‘What Is Achieved By Keeping Reformed Convict In Prison Forever?’: Supreme Court Orders Release Of Prisoner Who Spent 26 Years In Jail

The Supreme Court today ordered the release of a convict who had spent nearly 26 years in prison, asserting that the denial of premature release violated fundamental rights protected under Article 14 (Right to Equality) and Article 21 (Right to Life). The Court emphasized the need to consider the rehabilitation and reformation of inmates who may have drastically transformed during their time behind bars.

“Excluding the relief of premature release to prisoners who’ve served extremely long periods of incarceration not only crushes their spirit and instills despair but signifies society’s resolve to be harsh and unforgiving. The idea of rewarding the prisoner for good conduct is entirely negated”, observed the bench comprising Justices S Ravindra Bhat and Dipankar Datta.

The bench was considering a writ petition filed under Article 32 of the Constitution by a prisoner named Joseph (currently aged 65 years) who had been lodged in a prison in Kerala since 1998 after being convicted for the murder and robbery of a woman.

Justice Bhat, who pronounced the judgment, said that the case related to the plea for compassion and a reevaluation of the treatment of long-serving inmates.

The Court observed, “Regardless of the morality of continued punishment, one may question its rationality. The question is, what is achieved by continuing to punish a person who recognizes the wrongness of what they’ve done, no longer identifies with it, and bears little resemblance to the person they were years earlier”.

The Court observed that insistence on such long sentences will result in a situation where the convicts die within the prison walls, never seeing freedom, for the crimes which they have committed years ago.

The petitioner, whose case was heard under Article 32, had been initially charged with rape and murder of a woman in 1994. In 1996, the trial court acquitted him. Howver, in 1998, the High Court reversed the acquittal and convicted him for the offences under Sections 302(murder) and 392(robbery) of the Indian Penal Code and sentenced him to undergo life imprisonment. The Supreme Court also upheld the conviction and sentence in 2000.

The petitioner’s quest for release faced repeated denials by the government, particularly in 2017 and 2020, despite recommendations from the advisory board. In 2022, a government order further restricted premature release, stating that those convicted of murder involving women and children or murder with rape would not be entitled to such relief.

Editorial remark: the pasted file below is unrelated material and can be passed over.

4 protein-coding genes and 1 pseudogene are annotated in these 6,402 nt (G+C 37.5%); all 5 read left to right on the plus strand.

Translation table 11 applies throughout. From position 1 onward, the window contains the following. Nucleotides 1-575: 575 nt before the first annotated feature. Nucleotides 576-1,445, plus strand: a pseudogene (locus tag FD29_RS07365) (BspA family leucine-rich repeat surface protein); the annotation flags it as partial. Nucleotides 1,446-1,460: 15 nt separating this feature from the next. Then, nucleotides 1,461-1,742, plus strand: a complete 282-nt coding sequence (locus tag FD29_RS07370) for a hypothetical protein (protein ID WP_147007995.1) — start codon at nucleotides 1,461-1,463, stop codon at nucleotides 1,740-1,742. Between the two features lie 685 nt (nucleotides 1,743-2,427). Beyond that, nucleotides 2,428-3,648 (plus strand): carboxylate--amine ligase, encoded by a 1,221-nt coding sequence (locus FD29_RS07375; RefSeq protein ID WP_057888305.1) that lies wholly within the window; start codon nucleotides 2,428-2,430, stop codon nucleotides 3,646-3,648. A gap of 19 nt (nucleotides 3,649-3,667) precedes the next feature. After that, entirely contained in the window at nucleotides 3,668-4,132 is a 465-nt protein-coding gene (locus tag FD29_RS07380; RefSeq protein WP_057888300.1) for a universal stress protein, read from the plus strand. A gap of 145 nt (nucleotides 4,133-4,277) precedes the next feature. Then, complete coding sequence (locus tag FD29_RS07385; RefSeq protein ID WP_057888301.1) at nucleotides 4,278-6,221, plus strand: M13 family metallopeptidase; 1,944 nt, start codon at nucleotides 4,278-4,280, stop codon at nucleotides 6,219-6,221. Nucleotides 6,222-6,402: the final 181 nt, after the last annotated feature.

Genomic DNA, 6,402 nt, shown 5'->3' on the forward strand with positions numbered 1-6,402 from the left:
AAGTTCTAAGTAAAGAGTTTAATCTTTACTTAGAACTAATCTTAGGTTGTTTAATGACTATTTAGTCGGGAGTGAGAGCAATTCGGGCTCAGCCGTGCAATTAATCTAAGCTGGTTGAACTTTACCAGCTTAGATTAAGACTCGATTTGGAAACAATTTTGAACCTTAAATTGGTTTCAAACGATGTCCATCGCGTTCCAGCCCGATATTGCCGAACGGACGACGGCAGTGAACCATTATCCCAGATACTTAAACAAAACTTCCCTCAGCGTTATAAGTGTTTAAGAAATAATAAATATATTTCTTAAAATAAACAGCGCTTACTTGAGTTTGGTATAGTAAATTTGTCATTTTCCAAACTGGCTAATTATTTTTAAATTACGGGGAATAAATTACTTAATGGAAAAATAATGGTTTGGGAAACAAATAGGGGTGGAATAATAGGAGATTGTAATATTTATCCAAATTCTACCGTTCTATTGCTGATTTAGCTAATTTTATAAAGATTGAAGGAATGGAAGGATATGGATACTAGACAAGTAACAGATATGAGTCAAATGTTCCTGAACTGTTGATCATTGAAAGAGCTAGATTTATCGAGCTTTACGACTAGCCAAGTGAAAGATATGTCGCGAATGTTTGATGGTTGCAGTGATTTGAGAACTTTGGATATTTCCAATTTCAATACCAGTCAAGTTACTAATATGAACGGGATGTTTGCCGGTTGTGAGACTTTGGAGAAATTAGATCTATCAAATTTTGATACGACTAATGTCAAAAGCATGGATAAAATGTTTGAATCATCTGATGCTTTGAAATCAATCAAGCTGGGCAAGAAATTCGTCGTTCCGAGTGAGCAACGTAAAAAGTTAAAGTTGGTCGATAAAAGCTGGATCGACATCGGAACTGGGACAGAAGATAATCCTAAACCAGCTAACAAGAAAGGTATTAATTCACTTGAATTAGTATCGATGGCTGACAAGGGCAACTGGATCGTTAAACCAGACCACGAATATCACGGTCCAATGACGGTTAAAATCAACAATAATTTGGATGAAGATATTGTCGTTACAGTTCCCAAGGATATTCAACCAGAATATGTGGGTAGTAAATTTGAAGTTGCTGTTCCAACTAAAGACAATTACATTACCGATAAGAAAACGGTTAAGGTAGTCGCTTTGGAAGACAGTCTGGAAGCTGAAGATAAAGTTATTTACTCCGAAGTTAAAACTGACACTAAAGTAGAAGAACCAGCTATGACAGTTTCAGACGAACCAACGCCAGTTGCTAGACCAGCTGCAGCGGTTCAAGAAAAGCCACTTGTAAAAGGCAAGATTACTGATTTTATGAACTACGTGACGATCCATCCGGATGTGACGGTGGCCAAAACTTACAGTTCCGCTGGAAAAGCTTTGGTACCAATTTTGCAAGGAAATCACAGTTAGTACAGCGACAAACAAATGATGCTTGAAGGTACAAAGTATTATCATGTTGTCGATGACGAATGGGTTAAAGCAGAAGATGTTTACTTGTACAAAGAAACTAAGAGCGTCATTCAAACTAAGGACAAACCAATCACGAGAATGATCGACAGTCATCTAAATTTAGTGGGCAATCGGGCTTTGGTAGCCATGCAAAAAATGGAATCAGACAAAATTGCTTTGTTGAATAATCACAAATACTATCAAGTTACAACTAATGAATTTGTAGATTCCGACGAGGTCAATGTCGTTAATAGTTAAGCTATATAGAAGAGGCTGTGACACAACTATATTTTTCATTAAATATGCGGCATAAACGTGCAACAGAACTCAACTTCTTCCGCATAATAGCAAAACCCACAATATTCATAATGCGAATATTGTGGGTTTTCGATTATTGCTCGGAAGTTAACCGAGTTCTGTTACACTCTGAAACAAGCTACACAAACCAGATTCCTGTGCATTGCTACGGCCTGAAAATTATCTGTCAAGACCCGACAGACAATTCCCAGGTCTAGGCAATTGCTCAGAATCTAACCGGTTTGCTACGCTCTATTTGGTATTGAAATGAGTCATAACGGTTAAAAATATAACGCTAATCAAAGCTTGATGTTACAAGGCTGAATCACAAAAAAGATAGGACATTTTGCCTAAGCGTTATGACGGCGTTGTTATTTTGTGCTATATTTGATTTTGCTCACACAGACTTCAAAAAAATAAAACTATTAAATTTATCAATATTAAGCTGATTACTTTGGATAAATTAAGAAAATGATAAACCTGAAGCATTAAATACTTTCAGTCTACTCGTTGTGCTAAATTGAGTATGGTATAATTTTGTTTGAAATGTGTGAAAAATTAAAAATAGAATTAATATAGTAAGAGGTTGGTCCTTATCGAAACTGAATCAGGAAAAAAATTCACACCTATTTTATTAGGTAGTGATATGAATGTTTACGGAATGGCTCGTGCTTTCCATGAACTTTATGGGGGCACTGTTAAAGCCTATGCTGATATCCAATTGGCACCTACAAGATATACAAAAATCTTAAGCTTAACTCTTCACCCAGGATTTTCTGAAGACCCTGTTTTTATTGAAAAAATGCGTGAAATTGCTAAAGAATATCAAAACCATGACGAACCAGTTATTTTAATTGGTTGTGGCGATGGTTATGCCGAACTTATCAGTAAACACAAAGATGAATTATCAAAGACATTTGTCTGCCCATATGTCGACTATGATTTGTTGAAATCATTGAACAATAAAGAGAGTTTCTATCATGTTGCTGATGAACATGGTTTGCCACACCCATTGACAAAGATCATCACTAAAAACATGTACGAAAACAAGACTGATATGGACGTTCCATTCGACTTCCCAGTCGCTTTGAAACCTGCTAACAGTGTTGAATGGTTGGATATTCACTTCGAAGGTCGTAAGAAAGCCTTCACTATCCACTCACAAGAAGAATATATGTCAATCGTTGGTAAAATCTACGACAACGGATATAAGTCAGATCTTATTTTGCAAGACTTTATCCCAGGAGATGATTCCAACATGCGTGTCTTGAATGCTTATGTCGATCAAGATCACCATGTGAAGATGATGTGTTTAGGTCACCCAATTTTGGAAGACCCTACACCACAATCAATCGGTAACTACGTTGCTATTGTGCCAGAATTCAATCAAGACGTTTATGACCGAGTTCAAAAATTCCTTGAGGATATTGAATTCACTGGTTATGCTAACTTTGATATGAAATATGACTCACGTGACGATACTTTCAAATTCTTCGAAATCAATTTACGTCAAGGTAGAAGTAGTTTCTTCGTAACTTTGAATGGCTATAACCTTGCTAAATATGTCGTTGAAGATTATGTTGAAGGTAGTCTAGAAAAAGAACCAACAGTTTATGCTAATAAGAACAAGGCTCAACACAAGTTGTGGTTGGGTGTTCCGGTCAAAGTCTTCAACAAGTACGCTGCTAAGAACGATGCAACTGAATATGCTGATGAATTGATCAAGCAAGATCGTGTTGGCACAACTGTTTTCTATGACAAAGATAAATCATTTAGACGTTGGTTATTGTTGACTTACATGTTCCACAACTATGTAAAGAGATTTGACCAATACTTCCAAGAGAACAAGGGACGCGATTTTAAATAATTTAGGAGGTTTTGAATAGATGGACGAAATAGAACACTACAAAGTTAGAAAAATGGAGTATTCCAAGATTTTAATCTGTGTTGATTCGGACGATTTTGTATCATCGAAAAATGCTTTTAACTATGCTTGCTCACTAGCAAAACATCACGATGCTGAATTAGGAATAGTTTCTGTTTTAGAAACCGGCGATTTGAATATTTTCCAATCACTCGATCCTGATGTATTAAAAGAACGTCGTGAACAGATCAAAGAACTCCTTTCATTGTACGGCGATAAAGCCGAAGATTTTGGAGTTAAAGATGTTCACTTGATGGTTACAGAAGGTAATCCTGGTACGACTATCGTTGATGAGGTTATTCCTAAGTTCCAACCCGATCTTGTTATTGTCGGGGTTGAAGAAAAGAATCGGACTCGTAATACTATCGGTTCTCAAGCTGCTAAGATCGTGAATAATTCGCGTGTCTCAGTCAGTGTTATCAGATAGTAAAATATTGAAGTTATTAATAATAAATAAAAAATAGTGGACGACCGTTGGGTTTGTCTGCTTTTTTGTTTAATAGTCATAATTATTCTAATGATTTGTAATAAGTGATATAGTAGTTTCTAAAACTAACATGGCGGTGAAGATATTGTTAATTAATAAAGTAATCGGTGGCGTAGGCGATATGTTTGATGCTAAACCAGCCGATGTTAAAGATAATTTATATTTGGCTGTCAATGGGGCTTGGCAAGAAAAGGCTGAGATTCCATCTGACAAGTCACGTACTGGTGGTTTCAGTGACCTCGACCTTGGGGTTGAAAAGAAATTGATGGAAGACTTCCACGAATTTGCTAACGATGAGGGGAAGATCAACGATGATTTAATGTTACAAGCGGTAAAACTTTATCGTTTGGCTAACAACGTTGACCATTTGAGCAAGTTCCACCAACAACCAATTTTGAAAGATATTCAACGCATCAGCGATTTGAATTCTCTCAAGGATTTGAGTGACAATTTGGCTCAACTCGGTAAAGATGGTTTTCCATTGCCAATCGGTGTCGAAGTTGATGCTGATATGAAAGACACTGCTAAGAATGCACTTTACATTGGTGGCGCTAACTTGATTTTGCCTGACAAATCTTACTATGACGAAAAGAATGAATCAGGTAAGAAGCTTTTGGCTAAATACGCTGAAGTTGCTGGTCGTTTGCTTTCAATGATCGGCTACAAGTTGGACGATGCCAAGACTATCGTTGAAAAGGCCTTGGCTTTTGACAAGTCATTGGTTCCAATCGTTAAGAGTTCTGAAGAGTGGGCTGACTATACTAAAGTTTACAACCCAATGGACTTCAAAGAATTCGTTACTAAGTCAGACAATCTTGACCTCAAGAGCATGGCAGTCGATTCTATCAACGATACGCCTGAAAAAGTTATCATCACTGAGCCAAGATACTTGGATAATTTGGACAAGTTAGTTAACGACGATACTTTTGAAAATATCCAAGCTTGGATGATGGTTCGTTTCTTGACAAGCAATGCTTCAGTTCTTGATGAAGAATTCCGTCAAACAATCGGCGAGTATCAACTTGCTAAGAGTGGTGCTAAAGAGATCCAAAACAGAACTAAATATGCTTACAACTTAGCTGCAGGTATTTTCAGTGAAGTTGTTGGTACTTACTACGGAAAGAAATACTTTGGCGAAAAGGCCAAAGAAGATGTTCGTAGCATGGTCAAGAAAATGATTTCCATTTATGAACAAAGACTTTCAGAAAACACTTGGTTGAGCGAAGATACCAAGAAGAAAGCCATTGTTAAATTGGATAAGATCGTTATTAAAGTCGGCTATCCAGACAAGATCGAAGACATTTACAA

The petitioner’s counsel in his plea had contended that his case should be considered based on the policy on remission which existed at the time of his conviction in 1998.

He submitted that “the continued incarceration without extending the benefit of premature release is against statutory rules(1958) and violative of Art. 14 and 21. Moreover, similarly situated persons were granted benefits from 2000-2016″. The petitioner also raised the ground of discrimination, contending that persons who committed similar offences were released.

The judgment emphasized the necessity of considering factors such as good behavior and rehabilitation in the evaluation of prisoners’ release.

The court opined “The insistence of guidelines obdurately not to look beyond the red lines drawn by it and the continued in denial to consider the impact of prison good behavior and other relevant factors to ensure that such individual has been rid of the likelihood of causing harm results in violation of Art. 14.”

The Court referred to the 1958 rules, which explicitly stated that life imprisonment was deemed to be 20 years of incarceration, after which prisoners were entitled to premature release. Additionally, the Court also cited National Human Rights Commission (NHRC) guidelines, which recommend release after serving 25 years, even for heinous crimes.

The Court further observed that asking the petitioner to approach the remission advisory board again will be a “cruel outcome” considering his long period of incarceration.

“The grand vision of the rule of law and the idea of fairness is then swept away at the altar of procedure which this court has repeatedly held to be a handmaiden of justice”, observed the Court while ordering his immediate release.

In light of the above, the Court allowed the petition and disposed of the pending applications.

(To be updated when the judgment is uploaded)

Case title: Joseph v. State of Kerala

Citation: W.P.(Crl.) No. 520/2022

For petitioner: Advocate Adolf Mathew, Advoate-on-Record Sanjay Jain,

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